While the Chicago Police Department is under federal investigation following the shooting of Laquan McDonald, and owing to its police practices all around, homicides and shootings have spiked in the first three months of 2016. The 131 homicides so far represent an 84 percent increase over that period last year, and the 605 shootings in that stretch are almost double last year’s total.
Some experts blame the mild winter; others say that social media has sped up the pace of gang retaliations. Still, others note that after the criticism following the McDonald case, the Chicago police have avoided confronting citizens whenever possible. Although analysts generally reject that as a cause for the rising number of shootings, the statistic in the Times is striking:
Since January, officers have recorded 20,908 instances in which they stopped, patted down and questioned people for suspicious behavior, compared with 157,346 in the same period last year. Gun seizures are also down: 1,316 guns have been taken off the streets this year compared with 1,413 at this time last year.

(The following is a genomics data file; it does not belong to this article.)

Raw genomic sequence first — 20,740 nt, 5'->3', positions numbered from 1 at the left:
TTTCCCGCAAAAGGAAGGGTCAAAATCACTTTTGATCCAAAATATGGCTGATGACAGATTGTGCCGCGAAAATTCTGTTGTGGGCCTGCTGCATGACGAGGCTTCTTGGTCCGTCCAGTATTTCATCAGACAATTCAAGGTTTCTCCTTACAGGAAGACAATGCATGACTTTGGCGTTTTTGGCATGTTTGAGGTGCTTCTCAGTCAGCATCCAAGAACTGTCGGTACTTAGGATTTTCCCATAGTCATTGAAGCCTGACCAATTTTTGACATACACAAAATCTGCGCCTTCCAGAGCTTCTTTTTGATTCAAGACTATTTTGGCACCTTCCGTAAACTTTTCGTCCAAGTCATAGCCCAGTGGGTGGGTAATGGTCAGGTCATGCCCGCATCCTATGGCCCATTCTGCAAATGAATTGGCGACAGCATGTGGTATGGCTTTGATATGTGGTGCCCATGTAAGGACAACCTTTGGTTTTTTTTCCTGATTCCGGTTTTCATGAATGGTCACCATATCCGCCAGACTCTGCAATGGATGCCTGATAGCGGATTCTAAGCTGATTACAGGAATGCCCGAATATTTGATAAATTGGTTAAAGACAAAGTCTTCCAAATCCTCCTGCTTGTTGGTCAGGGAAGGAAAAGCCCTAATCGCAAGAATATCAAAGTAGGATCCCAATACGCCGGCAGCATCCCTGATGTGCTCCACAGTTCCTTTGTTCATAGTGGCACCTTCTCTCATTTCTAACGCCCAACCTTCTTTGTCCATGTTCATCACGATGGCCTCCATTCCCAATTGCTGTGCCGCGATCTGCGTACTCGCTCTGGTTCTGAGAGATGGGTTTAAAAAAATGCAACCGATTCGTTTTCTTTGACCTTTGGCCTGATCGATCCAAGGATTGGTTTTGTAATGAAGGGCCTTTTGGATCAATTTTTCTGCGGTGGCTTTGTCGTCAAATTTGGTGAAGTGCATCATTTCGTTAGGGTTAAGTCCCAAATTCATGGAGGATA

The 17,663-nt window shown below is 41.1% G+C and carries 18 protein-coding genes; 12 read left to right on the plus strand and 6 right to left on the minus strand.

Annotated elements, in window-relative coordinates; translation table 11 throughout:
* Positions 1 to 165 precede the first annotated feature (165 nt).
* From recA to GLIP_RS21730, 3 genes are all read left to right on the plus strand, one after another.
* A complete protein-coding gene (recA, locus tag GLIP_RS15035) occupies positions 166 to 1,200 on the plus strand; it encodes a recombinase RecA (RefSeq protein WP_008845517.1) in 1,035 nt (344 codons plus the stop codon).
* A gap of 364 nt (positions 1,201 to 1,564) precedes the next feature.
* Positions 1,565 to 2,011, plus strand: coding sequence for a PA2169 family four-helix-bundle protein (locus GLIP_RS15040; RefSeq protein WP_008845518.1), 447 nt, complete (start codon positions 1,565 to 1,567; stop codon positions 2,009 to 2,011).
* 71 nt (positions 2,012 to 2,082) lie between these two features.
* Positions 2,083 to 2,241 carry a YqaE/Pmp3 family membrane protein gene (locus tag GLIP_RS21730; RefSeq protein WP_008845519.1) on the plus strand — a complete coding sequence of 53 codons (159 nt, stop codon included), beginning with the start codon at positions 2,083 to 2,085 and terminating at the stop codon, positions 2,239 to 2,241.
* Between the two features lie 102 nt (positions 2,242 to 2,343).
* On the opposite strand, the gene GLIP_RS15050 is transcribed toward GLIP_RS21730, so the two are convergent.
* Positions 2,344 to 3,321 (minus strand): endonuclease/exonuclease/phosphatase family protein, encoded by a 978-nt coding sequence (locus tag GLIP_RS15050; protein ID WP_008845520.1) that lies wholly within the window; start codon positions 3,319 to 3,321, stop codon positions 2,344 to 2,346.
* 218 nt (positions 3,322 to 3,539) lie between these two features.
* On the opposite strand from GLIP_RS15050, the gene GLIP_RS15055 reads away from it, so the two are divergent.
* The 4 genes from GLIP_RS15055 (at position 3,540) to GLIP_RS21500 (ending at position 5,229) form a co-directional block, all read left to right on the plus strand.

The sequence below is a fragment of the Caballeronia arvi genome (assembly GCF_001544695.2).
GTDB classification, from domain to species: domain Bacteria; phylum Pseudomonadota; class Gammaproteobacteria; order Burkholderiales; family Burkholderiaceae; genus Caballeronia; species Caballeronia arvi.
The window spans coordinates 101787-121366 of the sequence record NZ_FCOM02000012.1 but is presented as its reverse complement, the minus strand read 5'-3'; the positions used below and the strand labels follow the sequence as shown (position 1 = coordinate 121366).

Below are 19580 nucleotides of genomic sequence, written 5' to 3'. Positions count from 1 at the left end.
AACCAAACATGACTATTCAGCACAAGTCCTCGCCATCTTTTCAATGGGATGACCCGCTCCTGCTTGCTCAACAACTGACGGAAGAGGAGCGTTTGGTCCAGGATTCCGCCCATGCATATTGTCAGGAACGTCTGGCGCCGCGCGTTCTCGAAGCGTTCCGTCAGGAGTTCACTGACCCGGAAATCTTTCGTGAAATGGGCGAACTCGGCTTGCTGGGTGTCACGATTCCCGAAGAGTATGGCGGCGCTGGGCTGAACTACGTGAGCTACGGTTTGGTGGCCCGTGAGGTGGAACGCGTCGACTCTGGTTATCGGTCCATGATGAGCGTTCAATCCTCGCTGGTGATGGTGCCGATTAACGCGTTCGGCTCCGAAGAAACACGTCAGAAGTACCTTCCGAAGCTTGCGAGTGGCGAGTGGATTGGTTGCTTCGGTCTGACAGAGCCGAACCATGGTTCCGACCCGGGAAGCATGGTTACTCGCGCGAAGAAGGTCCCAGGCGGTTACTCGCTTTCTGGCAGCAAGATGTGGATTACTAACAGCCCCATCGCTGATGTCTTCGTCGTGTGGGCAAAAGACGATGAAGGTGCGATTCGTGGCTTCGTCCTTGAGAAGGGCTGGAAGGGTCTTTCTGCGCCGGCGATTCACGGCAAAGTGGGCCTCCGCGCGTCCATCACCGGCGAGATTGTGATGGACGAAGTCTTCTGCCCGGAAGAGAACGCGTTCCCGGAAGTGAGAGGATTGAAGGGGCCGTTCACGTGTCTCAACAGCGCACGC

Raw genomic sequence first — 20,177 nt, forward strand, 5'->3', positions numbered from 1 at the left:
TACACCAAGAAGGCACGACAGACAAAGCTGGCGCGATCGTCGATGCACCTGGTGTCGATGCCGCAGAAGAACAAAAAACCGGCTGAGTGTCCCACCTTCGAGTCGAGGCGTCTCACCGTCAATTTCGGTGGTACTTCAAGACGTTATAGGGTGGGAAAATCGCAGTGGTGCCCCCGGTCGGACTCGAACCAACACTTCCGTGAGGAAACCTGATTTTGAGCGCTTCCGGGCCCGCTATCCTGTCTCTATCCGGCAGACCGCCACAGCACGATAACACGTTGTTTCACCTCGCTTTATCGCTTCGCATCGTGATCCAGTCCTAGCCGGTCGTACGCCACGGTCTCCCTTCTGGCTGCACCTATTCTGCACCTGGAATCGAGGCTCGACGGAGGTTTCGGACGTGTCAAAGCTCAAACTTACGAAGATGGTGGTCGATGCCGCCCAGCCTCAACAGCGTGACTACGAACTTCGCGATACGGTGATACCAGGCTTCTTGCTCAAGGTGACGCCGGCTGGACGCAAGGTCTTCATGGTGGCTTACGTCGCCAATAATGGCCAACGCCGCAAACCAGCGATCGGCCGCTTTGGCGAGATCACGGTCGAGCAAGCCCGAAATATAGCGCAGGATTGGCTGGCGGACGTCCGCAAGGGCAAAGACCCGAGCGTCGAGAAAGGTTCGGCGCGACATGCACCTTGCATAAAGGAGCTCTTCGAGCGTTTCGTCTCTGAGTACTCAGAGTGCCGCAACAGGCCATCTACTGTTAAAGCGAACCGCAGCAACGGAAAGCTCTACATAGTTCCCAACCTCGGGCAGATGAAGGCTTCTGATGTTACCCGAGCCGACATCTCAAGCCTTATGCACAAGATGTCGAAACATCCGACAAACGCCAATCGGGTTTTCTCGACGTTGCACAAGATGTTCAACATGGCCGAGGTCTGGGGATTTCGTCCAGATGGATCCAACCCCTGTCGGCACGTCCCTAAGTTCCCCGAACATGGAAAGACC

Despite the increase, the numbers are far below the figures from the early 1990s, during the crack epidemic, when the homicide count hovered around 900. New York, a city with almost three times the population of Chicago, has only seen 60 homicides this year so far, a 20 percent drop from last year. Chicago mayor Rahm Emanuel this week named a new interim police chief, Eddie Johnson, a 27-year veteran of the department.